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Psychiatry Investig > Volume 16(6); 2019 > Article
Jeong, Paik, Choi, Cho, Choi, Choi, and Kim: Altered Plasma Levels of Glial Cell Line-Derived Neurotrophic Factor in Patients with Internet Gaming Disorder: A Case-Control, Pilot Study


Glial cell line-derived neurotrophic factor (GDNF) has been reported to be involved in negatively regulating the effects of addictive disorders. The objective of this study was to investigate alterations in the levels of GDNF in patients with Internet gaming disorder (IGD) and to assess the relationship between GDNF levels and the severity of IGD indices. Nineteen male patients with IGD and 19 sexmatched control subjects were evaluated for alteration of plasma GDNF levels and for relationship between GDNF levels and clinical characteristics of Internet gaming, including the Young’s Internet Addiction Test (Y-IAT). The GDNF levels were found to be significantly low in patients with IGD (103.2±62.0 pg/mL) compared with the levels of controls (245.2±101.6 pg/mL, p<0.001). GDNF levels were negatively correlated with Y-IAT scores (Spearman’s rho=-0.645, p=<0.001) and this negative correlation remained even after controlling for multiple variables (r=-0.370, p=0.048). These findings support the assumed role of GDNF in the regulation of IGD.


Glial cell line-derived neurotrophic factor (GDNF) is neuropeptide and it is essential for the maintenance of dopaminergic neurons [1] and has been shown to enhance re-growth of adult dopamine neurons following neural insult [2].
Furthermore, several preclinical studies indicate that GDNF plays an important role in the behavioral effects of abused drugs [3] and neuroadaptation induced by repeated exposure to drugs, including cocaine [4,5], methamphetamine [6,7], morphine [8], and alcohol [9-11] in the mesolimbic dopamine pathway. Intriguingly, most of the studies suggest that activation of the GDNF system results in the prevention of behavioral adaptation to drugs of abuse [3]. Intra-ventral tegmental area (VTA) infusion of GDNF was effective in decreasing conditioned place preference (CPP) to cocaine [3]; GDNF heterozygote knockout mice, which express lower GDNF levels than their wild-type counterparts, show increased methamphetamine [6] and morphine CPP [8]. In addition, previous studies have suggested that GDNF reduces ethanol consumption and relapse [9-11].
Internet gaming disorder (IGD) is currently included in Section III of the 5th edition of the Diagnostic and Statistical Manual of Mental Disorders (DSM-5) and the DSM-5 proposed that IGD is a pattern of excessive and prolonged Internet gaming that results in a cluster of cognitive and behavioral symptoms, including loss of control over gaming, tolerance, and withdrawal symptoms [12]. These characteristics are traditionally associated and shared with substance-related addictions [12,13] and gambling disorder [14,15]. Furthermore, from a neurobiological perspective, recent neuroimaging studies have shown that IGD may have an impact on the dopaminergic system [13]. Dopaminergic neurons in the VTA are a critical element of the neural circuitry implicated in addictive behavior and the mesolimbic dopaminergic circuit has also been implicated in addiction [16]. In studies using positron emission tomography scanning [17,18], increased release of dopamine to D2 receptors, especially in the ventral striatum, was suggested following a game play in a healthy male adult. Another study using single photon emission computed tomography [19] suggests that the level of dopamine release in the ventral striatum during an Internet game is comparable to that induced by psychostimulant drugs [20,21].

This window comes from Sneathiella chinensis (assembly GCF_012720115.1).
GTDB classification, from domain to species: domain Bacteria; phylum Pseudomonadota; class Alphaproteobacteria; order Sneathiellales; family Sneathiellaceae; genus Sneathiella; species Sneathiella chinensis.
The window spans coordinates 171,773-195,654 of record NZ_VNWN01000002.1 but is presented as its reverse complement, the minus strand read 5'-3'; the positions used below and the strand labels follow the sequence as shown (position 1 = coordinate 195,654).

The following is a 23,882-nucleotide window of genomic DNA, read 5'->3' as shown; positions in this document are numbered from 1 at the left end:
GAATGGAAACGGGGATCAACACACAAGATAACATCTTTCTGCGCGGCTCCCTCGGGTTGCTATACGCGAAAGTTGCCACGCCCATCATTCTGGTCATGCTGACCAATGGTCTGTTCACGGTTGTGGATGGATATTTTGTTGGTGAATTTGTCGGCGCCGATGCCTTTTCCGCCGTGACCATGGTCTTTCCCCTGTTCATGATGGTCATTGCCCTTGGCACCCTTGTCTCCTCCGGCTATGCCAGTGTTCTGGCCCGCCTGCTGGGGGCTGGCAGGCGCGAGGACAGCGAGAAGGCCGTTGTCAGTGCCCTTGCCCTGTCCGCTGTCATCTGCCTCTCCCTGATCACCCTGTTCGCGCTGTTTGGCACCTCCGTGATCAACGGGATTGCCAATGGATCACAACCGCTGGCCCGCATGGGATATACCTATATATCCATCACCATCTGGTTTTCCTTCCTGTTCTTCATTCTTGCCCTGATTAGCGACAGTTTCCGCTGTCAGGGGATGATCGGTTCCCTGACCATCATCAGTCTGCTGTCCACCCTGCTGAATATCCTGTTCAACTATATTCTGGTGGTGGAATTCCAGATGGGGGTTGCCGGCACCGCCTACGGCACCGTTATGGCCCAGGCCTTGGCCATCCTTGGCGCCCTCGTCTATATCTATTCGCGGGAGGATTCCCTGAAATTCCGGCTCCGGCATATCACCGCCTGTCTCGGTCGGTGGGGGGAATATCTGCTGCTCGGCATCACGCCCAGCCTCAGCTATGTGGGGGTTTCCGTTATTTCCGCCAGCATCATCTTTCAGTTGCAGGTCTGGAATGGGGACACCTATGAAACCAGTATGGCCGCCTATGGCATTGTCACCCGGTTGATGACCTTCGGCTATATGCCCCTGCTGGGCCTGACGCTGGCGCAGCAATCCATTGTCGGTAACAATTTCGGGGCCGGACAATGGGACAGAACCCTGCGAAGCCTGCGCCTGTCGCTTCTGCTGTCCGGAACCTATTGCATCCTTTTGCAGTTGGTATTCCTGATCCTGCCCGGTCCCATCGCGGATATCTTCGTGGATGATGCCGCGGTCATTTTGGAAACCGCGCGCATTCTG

These findings suggest that GDNF, which plays a role in mesolimbic dopamine circuits, is associated with IGD. However, there are no clinical study results that show altered levels of GDNF in IGD. Therefore, the aims of the present study were to investigate alterations in the plasma levels of GDNF in IGD patients compared to that in healthy controls and to assess the relationship between GDNF levels and the severity of IGD indices.



Nineteen male IGD patients were recruited and diagnosed according to the DSM-5 criteria. The patients were still playing Internet games at the time of enrollment and had not previously received any treatment for IGD. IGD group subjects with past or current medical disorders, neurological disorders, or other psychiatric disorders including substance use disorders were excluded. The control group consisted of 19 healthy male subjects and was negative for medical, neurological, and psychiatric disorders and regular use of any medication.

Measures and procedure